Chargers lose in OT to Chiefs, but gain confidence with top pick Justin Herbert at QB
Cheers erupted about 900 miles north of Los Angeles on Sunday afternoon when quarterback Justin Herbert made a surprise start for the Chargers.
At Track Town Pizza in Eugene, Ore., one of Herbert’s college haunts, socially-distanced diners followed his every snap against the defending Super Bowl champion Kansas City Chiefs.
They watched the 6-foot-6 first-round pick roll right, pump fake, and beat a defender to the pylon for his first NFL touchdown.
They saw him coolly survey the defense, and pick apart the secondary, looking nothing like a rookie who got a last-minute nod to start after Tyrod Taylor experienced difficulty breathing, was transported to a hospital and later discharged.
They marveled at Herbert’s toughness, the way he ran with abandon — just as he did at the University of Oregon — lowering his shoulder to deliver as much as he could on collisions.
With Tyrod Taylor sitting because of a chest injury, rookie Justin Herbert shines in his first start as the Chargers lose to the Chiefs, 23-20, in overtime.
“It’s really neat for Eugene, especially because he’s a local kid who grew up here,” said Tim Hill, owner of the landmark pizza restaurant, directly across the street from campus. “He was a really class-act kid, quiet and polite.”
Herbert’s NFL debut was anything but low-key. He stepped into a high-pressure situation, with no exhibition games to prepare him, and wasn’t upstaged by Kansas City superstar quarterback Patrick Mahomes.
That’s hugely valuable to the Chargers, who need that to build on their L.A. fanbase. Even though they lost in overtime, 23-20, turning SoFi Stadium into SoClose, they have more than a spark of hope in Herbert, the No. 6 overall selection.
“He played his tail off,” Mahomes said. “Our defense shows a lot of different coverages, a lot of different looks, and for him to be able to move the ball down the field and get points on the board, he did a great job.
“I kind of joked with him, ‘Protect yourself on some of those runs.’ But he ran the ball well, he threw the ball well, and it was a heck of a first start for him.”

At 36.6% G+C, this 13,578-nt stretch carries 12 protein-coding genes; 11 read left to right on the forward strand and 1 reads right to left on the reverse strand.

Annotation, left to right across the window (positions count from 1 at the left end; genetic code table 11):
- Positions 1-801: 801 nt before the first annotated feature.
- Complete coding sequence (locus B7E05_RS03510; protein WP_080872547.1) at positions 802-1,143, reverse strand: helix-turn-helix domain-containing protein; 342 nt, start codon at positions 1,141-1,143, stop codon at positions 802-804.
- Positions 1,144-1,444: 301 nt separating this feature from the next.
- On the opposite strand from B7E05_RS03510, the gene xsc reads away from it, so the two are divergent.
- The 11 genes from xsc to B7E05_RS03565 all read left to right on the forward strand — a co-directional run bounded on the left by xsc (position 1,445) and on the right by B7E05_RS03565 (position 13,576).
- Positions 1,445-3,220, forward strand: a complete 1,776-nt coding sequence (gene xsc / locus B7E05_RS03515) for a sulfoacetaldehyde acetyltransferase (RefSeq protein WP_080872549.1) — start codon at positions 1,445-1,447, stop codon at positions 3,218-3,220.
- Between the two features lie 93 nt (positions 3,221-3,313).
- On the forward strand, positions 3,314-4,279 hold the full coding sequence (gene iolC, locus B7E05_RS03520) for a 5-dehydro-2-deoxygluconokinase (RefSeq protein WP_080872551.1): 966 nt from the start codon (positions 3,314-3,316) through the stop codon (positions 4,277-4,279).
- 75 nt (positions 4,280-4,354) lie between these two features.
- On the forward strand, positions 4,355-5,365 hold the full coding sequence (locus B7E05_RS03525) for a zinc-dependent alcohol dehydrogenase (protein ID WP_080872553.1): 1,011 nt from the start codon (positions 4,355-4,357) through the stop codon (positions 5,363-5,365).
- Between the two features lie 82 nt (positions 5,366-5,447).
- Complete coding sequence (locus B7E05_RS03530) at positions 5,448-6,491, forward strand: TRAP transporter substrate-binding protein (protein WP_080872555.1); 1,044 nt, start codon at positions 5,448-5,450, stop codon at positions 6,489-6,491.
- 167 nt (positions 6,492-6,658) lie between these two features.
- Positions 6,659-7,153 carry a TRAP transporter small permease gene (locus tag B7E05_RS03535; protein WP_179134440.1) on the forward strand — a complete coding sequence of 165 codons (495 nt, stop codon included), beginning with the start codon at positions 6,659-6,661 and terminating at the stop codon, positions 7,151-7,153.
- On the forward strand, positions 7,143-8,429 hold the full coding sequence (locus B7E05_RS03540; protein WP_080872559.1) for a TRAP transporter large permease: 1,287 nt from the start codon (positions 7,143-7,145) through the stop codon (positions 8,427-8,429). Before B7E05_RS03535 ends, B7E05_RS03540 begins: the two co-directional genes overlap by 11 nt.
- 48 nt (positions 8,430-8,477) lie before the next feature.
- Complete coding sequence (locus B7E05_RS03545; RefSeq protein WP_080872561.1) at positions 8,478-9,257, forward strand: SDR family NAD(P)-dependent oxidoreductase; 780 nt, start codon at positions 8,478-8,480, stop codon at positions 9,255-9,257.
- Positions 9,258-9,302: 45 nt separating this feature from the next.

Particularly impressed was a fellow Oregon and Chargers alumnus, Hall of Fame quarterback Dan Fouts, who called Herbert’s debut “fantastic.”
“You talk about his size, and you could really see how it helped him with a number of passes over the middle,” Fouts said. “Because that’s where the big guys are trying to get to you, and they’re getting their hands up. But at 6-6, and with a really nice overhead delivery, it’s hard to block his passes.”
Getting the right quarterback is vital for any team, but it’s especially important for the Chargers, who are replacing a face-of-the-franchise player in Philip Rivers (now with Indianapolis) and need someone who can help market the team off the field.
“I think that performance justifies the pick, number one,” Fouts said. “And everybody is going to be talking about Justin Herbert. That’s always good. I just think it’s all positive for the team.”
Herbert played under four different offenses during his college career. That undoubtedly helped him transition to the NFL and get up to speed so quickly with the Chargers, even though he was splitting snaps with Taylor in training camp.
If Herbert indeed learned at the spur of the moment that he would be starting, that might have been better than to ruminate all week on the idea of facing the Chiefs before a national audience.
“You can certainly make the argument that it’s better you haven’t played the game over in your head,” Fouts said. “When nine of those times it didn’t come out really great.”
The Chargers don’t know how serious Tyrod Taylor’s condition is, but if he is healthy, coach Anthony Lynn says the quarterback will start next week against Carolina.
Fouts made his NFL debut as a rookie in 1973, when he replaced the legendary Johnny Unitas during a Week 4 game against the soon-to-be-great Pittsburgh Steelers. The next week, Fouts made his first start against the Oakland Raiders, who would make it to the AFC championship game that season.
“I felt great that I got a shot,” Fouts said. “I think that’s all any player wants is a shot to play … but don’t look up my stats.”
They weren’t atrocious. In the 27-17 defeat, Fouts threw for 183 yards with two touchdowns and an interception.
Herbert completed 22 of 33 passes for 311 yards, and delivered two touchdowns — one on the ground — with an interception. The Chargers lost, but in the big picture, Herbert’s performance made it feel a lot better than that.
Go beyond the scoreboard
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